A tidying marathon doesn’t cause rebound - Why can’t I keep my house in order?

The Life-Changing Magic of Tidying Up: The Japanese Art of Decluttering and Organizing - Marie Kondo 2014

A tidying marathon doesn’t cause rebound
Why can’t I keep my house in order?

“I clean up when I realize how untidy my place is, but once I’m done, it’s not long before it’s a mess again.” This is a common complaint, and the standard response touted by magazine advice columns is, “Don’t try tidying your entire house all at once. You’ll just rebound. Make a habit of doing a little at a time.” I first stumbled across this refrain when I was five. As the middle child of three children, I was raised with a great deal of freedom. My mother was busy taking care of my newborn younger sister, and my brother, who was two years older than me, was always glued to the TV playing video games. Consequently, I spent most of my time at home on my own.

My favorite pastime was reading home and lifestyle magazines. My mother subscribed to ESSE—a magazine with features on interior decorating, cleaning tips, and product reviews. As soon as it was delivered, I would snatch it from the mailbox before my mother even knew it had arrived, rip open the envelope, and immerse myself in the contents. On my way home from school, I liked to stop at the bookstore and browse through Orange Page, a popular Japanese food magazine. I wasn’t actually able to read all the words, but these magazines, with their photos of scrumptious dishes, amazing tips for removing stains and grease, and penny-saving ideas, were as fascinating for me as game guides were for my brother. I would fold the corner of a page that caught my interest and dream of trying out the tip described.

I also made up a variety of my own solitary “games.” For example, after reading a feature on saving money, I immediately launched into a “power-saving game” that involved roaming about the house and unplugging things that weren’t in use, even though I knew nothing about electric meters. In response to another feature, I filled plastic bottles with water and put them in the toilet tank in a solo “water-saving contest.” Articles on storage inspired me to convert milk cartons into dividers for my drawers and make a letter rack by stacking empty video cases between two pieces of furniture. At school, while other kids were playing dodge ball or skipping, I’d slip away to rearrange the bookshelves in our classroom, or check the contents of the mop cupboard, all the while muttering about the poor storage methods. “If only there were an S-hook, it would be so much easier to use.”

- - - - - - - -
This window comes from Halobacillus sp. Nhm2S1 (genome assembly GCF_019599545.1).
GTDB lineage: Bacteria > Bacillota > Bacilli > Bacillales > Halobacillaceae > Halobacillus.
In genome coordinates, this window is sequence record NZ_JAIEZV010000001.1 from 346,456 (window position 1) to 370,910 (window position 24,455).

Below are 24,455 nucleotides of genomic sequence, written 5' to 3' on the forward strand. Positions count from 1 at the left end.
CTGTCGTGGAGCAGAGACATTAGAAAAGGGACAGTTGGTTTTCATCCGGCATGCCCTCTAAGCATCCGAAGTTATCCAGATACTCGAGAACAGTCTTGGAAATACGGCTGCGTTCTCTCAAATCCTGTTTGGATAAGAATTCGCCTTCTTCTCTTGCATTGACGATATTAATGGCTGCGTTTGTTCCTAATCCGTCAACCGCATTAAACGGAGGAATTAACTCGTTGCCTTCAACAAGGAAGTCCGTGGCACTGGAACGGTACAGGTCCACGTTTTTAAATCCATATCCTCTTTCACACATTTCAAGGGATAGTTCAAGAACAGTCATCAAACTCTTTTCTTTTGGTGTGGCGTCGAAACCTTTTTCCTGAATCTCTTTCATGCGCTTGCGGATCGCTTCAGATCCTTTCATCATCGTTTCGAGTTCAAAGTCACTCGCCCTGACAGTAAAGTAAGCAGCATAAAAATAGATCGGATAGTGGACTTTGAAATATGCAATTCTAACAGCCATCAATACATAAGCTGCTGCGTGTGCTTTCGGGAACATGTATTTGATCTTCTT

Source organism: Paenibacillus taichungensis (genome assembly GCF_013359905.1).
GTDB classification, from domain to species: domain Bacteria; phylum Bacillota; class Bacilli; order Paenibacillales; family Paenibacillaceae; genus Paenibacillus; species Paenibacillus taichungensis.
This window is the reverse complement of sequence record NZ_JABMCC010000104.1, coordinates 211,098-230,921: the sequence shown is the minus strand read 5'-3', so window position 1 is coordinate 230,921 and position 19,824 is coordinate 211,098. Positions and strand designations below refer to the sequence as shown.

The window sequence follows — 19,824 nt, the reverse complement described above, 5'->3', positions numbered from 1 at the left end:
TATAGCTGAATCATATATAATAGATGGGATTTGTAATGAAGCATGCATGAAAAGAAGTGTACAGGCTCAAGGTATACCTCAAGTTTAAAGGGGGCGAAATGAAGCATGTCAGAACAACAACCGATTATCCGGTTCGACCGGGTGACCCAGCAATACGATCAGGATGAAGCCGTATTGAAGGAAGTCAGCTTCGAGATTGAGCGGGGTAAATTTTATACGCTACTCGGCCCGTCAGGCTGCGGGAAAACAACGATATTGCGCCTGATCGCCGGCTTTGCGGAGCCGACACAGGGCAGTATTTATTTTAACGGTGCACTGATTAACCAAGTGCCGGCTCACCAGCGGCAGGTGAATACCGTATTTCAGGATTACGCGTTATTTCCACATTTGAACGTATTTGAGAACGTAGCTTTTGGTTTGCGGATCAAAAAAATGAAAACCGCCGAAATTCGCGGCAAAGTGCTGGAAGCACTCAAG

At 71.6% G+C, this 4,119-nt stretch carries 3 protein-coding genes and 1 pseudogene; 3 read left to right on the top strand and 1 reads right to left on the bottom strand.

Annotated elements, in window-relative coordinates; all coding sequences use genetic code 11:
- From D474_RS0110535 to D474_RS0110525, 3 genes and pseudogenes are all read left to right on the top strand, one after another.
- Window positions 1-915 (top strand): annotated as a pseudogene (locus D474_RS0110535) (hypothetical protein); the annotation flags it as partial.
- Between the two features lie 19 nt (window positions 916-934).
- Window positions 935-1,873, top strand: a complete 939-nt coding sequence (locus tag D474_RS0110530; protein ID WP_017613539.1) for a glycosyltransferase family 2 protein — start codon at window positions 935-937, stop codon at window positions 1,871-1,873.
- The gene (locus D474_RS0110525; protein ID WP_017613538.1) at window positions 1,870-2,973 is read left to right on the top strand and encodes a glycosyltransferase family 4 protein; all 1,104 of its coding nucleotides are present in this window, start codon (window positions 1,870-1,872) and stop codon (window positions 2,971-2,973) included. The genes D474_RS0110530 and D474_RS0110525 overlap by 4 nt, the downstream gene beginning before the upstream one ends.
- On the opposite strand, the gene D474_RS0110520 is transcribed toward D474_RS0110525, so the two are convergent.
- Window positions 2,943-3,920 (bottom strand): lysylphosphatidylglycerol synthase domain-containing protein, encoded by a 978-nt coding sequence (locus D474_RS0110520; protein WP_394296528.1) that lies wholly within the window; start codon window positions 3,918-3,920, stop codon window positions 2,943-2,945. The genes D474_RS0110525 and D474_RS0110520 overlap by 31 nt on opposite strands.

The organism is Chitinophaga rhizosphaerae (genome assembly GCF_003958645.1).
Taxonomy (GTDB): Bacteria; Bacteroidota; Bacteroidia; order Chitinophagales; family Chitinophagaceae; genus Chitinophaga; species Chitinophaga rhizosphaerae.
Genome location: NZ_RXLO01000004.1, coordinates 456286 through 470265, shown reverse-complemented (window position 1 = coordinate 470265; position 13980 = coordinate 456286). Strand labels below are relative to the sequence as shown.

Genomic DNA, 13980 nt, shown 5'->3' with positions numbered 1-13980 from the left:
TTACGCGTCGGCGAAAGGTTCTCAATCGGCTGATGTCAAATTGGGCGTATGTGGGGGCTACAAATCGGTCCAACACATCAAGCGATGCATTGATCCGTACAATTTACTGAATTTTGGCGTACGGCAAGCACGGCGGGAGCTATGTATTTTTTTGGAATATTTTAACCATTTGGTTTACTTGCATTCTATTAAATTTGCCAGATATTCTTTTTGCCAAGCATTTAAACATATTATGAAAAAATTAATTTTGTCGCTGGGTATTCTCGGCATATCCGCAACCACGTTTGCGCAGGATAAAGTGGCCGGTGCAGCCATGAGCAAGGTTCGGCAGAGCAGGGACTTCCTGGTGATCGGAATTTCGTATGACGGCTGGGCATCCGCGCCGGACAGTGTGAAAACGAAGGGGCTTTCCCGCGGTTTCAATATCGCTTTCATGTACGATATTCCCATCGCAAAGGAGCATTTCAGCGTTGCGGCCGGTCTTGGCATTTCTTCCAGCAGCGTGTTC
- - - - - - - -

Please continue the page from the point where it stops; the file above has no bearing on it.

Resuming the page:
But there was one problem that seemed unsolvable. No matter how much I tidied, it wasn’t long before every space was a mess again. The milk carton dividers in my desk drawer soon overflowed with pens. The rack made from video cases was soon so crammed with letters and papers that it crumpled to the floor. With cooking or sewing, practice makes perfect, but even though tidying is also housework, I never seemed to improve no matter how often I did it—nowhere stayed tidy for long.

“It can’t be helped,” I consoled myself. “Rebound comes with the territory. If I tackle the job all at once, I’ll just get discouraged.” I had read this in many articles about tidying and assumed it was true. If I had a time machine now, I’d go back and tell myself, “That’s wrong. If you use the right approach, you’ll never rebound.”

Most people associate the word “rebound” with dieting, but when they hear it used in the context of tidying, it still makes sense. It seems logical that a sudden, drastic reduction in clutter could have the same effect as a drastic cut in calories. But don’t be deceived. The moment you begin moving furniture around and getting rid of garbage, your room changes. It’s very simple. If you put your house in order in one fell swoop, you will have tidied up in one fell swoop. (In Japanese, the term is ikki ni, or “in one go.”) Rebound occurs because people mistakenly believe they have tidied thoroughly, when in fact they have only sorted and stored things halfway. If you put your house in order properly, you’ll be able to keep your room tidy, even if you are lazy or sloppy by nature.